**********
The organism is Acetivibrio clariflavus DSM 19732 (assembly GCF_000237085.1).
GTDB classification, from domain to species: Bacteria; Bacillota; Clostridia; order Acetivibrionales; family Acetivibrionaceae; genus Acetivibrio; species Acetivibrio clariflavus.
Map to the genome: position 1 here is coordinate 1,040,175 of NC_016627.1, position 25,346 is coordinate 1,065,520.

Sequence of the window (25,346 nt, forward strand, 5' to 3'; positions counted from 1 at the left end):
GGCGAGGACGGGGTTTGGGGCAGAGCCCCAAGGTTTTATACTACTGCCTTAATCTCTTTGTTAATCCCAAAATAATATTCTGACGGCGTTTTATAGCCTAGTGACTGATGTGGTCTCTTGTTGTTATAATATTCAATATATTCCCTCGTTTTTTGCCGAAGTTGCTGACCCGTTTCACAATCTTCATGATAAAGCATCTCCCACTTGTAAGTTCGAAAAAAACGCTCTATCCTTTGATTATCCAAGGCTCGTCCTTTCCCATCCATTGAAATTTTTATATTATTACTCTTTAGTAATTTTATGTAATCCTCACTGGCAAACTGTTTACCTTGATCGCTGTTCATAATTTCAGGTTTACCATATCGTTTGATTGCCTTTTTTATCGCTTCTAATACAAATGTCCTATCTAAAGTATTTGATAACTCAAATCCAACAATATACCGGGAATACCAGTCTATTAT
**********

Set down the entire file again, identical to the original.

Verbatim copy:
The organism is Acetivibrio clariflavus DSM 19732 (assembly GCF_000237085.1).
GTDB classification, from domain to species: Bacteria; Bacillota; Clostridia; order Acetivibrionales; family Acetivibrionaceae; genus Acetivibrio; species Acetivibrio clariflavus.
Map to the genome: position 1 here is coordinate 1,040,175 of NC_016627.1, position 25,346 is coordinate 1,065,520.

Sequence of the window (25,346 nt, forward strand, 5' to 3'; positions counted from 1 at the left end):
GGCGAGGACGGGGTTTGGGGCAGAGCCCCAAGGTTTTATACTACTGCCTTAATCTCTTTGTTAATCCCAAAATAATATTCTGACGGCGTTTTATAGCCTAGTGACTGATGTGGTCTCTTGTTGTTATAATATTCAATATATTCCCTCGTTTTTTGCCGAAGTTGCTGACCCGTTTCACAATCTTCATGATAAAGCATCTCCCACTTGTAAGTTCGAAAAAAACGCTCTATCCTTTGATTATCCAAGGCTCGTCCTTTCCCATCCATTGAAATTTTTATATTATTACTCTTTAGTAATTTTATGTAATCCTCACTGGCAAACTGTTTACCTTGATCGCTGTTCATAATTTCAGGTTTACCATATCGTTTGATTGCCTTTTTTATCGCTTCTAATACAAATGTCCTATCTAAAGTATTTGATAACTCAAATCCAACAATATACCGGGAATACCAGTCTATTAT